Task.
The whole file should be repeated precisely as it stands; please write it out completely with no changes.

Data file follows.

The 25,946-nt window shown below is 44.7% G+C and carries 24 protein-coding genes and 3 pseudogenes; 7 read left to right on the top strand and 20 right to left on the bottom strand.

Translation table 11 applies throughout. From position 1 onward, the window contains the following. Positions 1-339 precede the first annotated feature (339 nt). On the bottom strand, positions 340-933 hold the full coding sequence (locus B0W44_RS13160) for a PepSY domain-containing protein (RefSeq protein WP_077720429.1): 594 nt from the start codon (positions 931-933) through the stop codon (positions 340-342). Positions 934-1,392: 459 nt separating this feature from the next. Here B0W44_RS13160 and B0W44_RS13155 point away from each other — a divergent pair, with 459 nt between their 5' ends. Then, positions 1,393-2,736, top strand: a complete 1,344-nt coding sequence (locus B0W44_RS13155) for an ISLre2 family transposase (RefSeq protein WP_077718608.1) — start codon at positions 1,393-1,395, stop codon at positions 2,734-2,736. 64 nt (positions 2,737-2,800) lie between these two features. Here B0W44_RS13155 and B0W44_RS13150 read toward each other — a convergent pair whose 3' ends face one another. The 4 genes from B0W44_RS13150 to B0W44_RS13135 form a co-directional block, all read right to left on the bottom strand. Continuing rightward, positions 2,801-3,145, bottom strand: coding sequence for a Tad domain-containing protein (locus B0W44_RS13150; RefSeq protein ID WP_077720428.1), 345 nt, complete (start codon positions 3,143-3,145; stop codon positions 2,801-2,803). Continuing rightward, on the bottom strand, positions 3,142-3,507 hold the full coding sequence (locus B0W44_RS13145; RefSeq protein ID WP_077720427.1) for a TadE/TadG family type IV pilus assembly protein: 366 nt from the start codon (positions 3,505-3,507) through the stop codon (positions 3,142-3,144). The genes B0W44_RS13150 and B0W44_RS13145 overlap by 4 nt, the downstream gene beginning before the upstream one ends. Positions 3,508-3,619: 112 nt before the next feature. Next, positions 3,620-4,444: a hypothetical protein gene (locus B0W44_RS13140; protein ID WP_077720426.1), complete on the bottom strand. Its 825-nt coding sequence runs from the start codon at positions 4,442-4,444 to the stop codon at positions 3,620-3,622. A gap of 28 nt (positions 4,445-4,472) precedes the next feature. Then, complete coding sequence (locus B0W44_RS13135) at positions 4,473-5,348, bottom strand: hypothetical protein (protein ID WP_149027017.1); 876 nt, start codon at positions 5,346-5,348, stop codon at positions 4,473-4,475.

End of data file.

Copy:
The 25,946-nt window shown below is 44.7% G+C and carries 24 protein-coding genes and 3 pseudogenes; 7 read left to right on the top strand and 20 right to left on the bottom strand.

Translation table 11 applies throughout. From position 1 onward, the window contains the following. Positions 1-339 precede the first annotated feature (339 nt). On the bottom strand, positions 340-933 hold the full coding sequence (locus B0W44_RS13160) for a PepSY domain-containing protein (RefSeq protein WP_077720429.1): 594 nt from the start codon (positions 931-933) through the stop codon (positions 340-342). Positions 934-1,392: 459 nt separating this feature from the next. Here B0W44_RS13160 and B0W44_RS13155 point away from each other — a divergent pair, with 459 nt between their 5' ends. Then, positions 1,393-2,736, top strand: a complete 1,344-nt coding sequence (locus B0W44_RS13155) for an ISLre2 family transposase (RefSeq protein WP_077718608.1) — start codon at positions 1,393-1,395, stop codon at positions 2,734-2,736. 64 nt (positions 2,737-2,800) lie between these two features. Here B0W44_RS13155 and B0W44_RS13150 read toward each other — a convergent pair whose 3' ends face one another. The 4 genes from B0W44_RS13150 to B0W44_RS13135 form a co-directional block, all read right to left on the bottom strand. Continuing rightward, positions 2,801-3,145, bottom strand: coding sequence for a Tad domain-containing protein (locus B0W44_RS13150; RefSeq protein ID WP_077720428.1), 345 nt, complete (start codon positions 3,143-3,145; stop codon positions 2,801-2,803). Continuing rightward, on the bottom strand, positions 3,142-3,507 hold the full coding sequence (locus B0W44_RS13145; RefSeq protein ID WP_077720427.1) for a TadE/TadG family type IV pilus assembly protein: 366 nt from the start codon (positions 3,505-3,507) through the stop codon (positions 3,142-3,144). The genes B0W44_RS13150 and B0W44_RS13145 overlap by 4 nt, the downstream gene beginning before the upstream one ends. Positions 3,508-3,619: 112 nt before the next feature. Next, positions 3,620-4,444: a hypothetical protein gene (locus B0W44_RS13140; protein ID WP_077720426.1), complete on the bottom strand. Its 825-nt coding sequence runs from the start codon at positions 4,442-4,444 to the stop codon at positions 3,620-3,622. A gap of 28 nt (positions 4,445-4,472) precedes the next feature. Then, complete coding sequence (locus B0W44_RS13135) at positions 4,473-5,348, bottom strand: hypothetical protein (protein ID WP_149027017.1); 876 nt, start codon at positions 5,346-5,348, stop codon at positions 4,473-4,475.